Owing to increasing energy prices and depleting natural deposits of fossil fuel precursors, many countries have been looking for alternative energy sources. The use of biodiesel, which is often produced by the transesterification of vegetable oils with methanol or ethanol, is considered a feasible alternative, presenting additional advantages such as possible reductions of carbon dioxide emissions, carbon monoxide, hydrocarbon, and sulfur oxide emissions compared with conventional fossil fuels (Crabbe et al., 2001; Kallivroussis et al., 2002; Ansori et al., 2005; Mootabadi et al., 2008). A primary raw material for producing biodiesel is the oil obtained from the fruits of the oil palm tree (Elaeis guineensis). Palm oil production is an important source of income and a major contributor to economic growth for many countries in South-East Asia, Central and West Africa, and Central America (Kalam & Masjuki, 2002). Palm oil is widely used as cooking oil, as an ingredient for margarine and many processed foods, as well as a feedstock component for biodiesel production (Supranto, 2003; IOPRI, 2006).
Most countries in the Asian region are net importers of petroleum fuels. Increasing energy demand and spiraling oil prices are putting financial strain on some countries and are also causing environmental degradation (Srivastava, 2000). Energy security has gained greater significance than ever; food production, improved living conditions, and environmental quality are interrelated (Brown & Jacobson, 2005). In this context, the use of biodiesel as an indigenous and renewable energy source can play a vital role in reducing dependence on petroleum imports and can also catalyze the rural economic development (Yi-Hsu et al., 2003).
In Indonesia, oil palm production plays a significant role in the country's economy and society. Today, an estimated 1.5 million small farmers grow oil palms in Indonesia and many more are connected with spin-offs (Ansori et al., 2005). Oil palm production in Indonesia is practiced in diverse farming systems and within different socioeconomical contexts. Thus, Indonesia is a particularly interesting case for studying biodiesel production from palm oil.
Regional differences between palm oil production in Kalimantan and Sumatra
Oil palm trees (E. guineensis) were brought by the Dutch to Bogor (West Java, Indonesia) as ornamental plants and then spread throughout Sumatra in the early 20th century (IOPRI, 2006). In the 1960s, major oil palm plantations were established in Sumatra by the government of Indonesia within the frame of transmigration programs. Thirty years later, that is, from 1987 onward, oil palm plantations were introduced in Kalimantan, imitating the plantation schemes implemented in the transmigration programs in Sumatra (Bangun, 2006). Despite the similar organization of oil palm production in Sumatra and Kalimantan, regional disparities persist due to different ecological environments, (e.g., mineral land and peat land composition in palm oil plantation areas), socioeconomic settings (e.g., know-how of palm oil processing), infrastructure (e.g., better sustained roads and bridges in Sumatra), and timeframes (e.g., due to longer operating experience – Sumatra's palm oil industry was developed 30 years earlier than in Kalimantan).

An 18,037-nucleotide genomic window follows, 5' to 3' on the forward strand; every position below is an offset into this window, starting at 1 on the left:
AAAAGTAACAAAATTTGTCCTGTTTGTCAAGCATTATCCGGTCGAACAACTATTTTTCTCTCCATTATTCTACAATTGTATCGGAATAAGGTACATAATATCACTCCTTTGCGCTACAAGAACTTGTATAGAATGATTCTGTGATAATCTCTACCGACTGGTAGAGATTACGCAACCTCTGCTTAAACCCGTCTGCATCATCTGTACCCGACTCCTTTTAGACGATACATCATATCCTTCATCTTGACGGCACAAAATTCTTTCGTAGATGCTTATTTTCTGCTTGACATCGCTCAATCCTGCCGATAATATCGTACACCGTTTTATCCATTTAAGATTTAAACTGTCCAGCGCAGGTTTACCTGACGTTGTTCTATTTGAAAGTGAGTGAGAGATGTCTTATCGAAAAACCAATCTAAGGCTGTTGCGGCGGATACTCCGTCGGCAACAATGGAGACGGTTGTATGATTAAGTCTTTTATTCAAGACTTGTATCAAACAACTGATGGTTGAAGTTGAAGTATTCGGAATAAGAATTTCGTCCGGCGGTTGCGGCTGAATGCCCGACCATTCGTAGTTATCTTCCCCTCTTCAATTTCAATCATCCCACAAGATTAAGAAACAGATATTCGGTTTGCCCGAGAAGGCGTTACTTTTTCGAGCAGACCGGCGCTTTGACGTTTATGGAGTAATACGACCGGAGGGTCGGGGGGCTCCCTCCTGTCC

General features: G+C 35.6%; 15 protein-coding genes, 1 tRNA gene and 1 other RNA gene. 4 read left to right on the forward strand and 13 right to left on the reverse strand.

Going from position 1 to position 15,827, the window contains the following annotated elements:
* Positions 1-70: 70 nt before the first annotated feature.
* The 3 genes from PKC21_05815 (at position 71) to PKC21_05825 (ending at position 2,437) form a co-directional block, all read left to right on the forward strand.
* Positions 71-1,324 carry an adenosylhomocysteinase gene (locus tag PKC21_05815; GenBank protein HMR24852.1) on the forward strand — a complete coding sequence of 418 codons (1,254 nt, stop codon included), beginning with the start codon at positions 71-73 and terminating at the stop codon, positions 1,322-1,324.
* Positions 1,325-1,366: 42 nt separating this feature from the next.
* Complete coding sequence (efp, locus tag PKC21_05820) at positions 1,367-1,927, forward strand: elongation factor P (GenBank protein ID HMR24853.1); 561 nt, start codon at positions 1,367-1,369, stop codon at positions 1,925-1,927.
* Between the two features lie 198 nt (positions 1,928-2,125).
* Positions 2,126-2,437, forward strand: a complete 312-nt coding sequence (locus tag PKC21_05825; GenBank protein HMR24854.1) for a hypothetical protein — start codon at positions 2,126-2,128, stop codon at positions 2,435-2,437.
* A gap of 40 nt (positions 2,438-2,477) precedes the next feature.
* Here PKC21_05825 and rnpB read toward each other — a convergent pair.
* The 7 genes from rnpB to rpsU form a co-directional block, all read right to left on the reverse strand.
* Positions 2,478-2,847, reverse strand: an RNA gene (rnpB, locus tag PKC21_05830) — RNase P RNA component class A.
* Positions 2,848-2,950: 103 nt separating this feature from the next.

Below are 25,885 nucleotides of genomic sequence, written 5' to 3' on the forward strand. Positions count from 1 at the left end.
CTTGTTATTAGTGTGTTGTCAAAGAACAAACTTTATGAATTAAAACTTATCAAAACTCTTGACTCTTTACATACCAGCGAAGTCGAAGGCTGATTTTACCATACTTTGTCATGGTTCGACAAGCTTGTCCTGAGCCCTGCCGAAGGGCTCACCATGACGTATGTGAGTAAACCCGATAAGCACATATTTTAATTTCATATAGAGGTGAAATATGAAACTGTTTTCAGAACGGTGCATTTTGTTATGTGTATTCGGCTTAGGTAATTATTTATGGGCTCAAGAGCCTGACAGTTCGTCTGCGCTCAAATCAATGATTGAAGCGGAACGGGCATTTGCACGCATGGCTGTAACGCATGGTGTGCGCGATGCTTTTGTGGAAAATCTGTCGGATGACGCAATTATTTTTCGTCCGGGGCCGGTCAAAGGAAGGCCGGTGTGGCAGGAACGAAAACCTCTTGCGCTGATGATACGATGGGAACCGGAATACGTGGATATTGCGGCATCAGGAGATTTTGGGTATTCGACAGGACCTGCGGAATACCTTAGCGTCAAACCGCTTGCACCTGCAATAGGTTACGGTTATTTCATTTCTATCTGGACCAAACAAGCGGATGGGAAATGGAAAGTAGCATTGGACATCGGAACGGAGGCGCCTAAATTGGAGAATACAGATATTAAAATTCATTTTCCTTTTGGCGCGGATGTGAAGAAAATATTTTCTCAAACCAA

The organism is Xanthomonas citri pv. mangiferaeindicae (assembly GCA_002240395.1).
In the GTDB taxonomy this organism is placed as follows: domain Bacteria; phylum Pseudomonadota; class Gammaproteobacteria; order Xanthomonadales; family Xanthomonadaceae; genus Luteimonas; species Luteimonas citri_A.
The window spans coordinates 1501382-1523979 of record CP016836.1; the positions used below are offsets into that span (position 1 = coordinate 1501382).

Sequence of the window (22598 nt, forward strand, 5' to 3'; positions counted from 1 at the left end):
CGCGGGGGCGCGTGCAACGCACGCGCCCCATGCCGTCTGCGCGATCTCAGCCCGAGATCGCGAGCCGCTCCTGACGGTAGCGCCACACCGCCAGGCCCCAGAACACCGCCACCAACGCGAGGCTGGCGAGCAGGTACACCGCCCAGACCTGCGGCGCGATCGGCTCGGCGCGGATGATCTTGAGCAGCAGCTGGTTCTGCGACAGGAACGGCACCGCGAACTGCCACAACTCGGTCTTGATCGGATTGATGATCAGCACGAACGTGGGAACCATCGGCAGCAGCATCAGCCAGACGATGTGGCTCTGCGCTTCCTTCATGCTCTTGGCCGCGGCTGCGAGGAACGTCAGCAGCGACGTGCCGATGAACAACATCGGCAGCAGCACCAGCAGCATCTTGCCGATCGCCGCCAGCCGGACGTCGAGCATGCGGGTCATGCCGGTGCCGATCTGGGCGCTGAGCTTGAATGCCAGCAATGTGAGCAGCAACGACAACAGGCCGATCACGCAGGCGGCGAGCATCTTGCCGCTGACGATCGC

Business structure of Indonesian oil palm plantations
At present, 51% of the oil palm plantations in Indonesia are owned by large private companies, whereas 37% belong to smallholders and 12% to state-owned companies (Hasibuan, 2006). Recently, the area of smallholder plantations in Indonesia has been rising rapidly, from 0.6 M ha in 1990 to 2.2 M ha in 2005 (IOPRI, 2006). The smallholder plantations can be categorized into two types. These are dependent smallholder (or out grower) plantations and independent smallholder plantations. Dependent smallholders usually own a small piece of land within a large plantation that is managed by a company. They cultivate their own palm trees, but they depend on the company for many aspects, such as fertilizer and pesticides supplies, as well as selling their palm fruits to the mill. It is not viable for single smallholder plantations to build their own mills, so they deliver their fruits to the company's mill for further processing (Brown & Jacobson, 2005; IOPRI, 2006). Dependent smallholders are generally forced to apply the same technologies and practices as those used by large-scale plantations. Therefore, dependent smallholders are normally not free to take their own decisions regarding the cultivation of their plots. Consequently, input application such as fertilizer, herbicides, and pesticides will most likely be as intensive as in the company's plantation. In contrast, independent smallholders are free to manage their plantations according to their own beliefs. However, their lack of know-how and management skills is very often a severe drawback. In addition, independent smallholders are hampered by a lack of capital for purchasing inputs and buying good quality seedlings. Consequently, the yields of independent smallholders tend to be lower compared with those of estates or dependent smallholders, 12 t ha−1 yr−1 fresh fruit bunches (FFB) and 19 t ha−1 yr−1 FFB, respectively (IOPRI, 2006). In general, smallholders face difficulties in acquiring land because they have little collateral to warrant conversion of land for agricultural uses.